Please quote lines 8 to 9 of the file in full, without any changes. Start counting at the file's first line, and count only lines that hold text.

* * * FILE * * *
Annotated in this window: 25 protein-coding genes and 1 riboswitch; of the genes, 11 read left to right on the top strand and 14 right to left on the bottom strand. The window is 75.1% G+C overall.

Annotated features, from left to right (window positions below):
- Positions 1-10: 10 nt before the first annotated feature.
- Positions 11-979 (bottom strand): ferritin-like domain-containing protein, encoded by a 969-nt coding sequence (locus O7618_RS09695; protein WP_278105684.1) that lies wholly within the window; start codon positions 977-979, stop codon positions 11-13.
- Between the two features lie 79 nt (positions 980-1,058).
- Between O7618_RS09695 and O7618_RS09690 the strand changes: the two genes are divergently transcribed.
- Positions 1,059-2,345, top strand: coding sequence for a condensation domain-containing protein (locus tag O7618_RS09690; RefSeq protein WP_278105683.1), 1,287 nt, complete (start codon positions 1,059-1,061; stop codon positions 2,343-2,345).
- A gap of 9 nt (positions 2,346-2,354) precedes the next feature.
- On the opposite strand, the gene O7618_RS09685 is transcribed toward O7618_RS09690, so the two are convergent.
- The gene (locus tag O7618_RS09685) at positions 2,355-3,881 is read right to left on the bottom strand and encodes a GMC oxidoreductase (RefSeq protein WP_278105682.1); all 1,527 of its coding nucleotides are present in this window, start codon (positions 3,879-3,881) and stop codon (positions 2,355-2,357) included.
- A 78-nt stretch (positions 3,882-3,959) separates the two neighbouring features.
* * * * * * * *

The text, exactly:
- A gap of 9 nt (positions 2,346-2,354) precedes the next feature.
- On the opposite strand, the gene O7618_RS09685 is transcribed toward O7618_RS09690, so the two are convergent.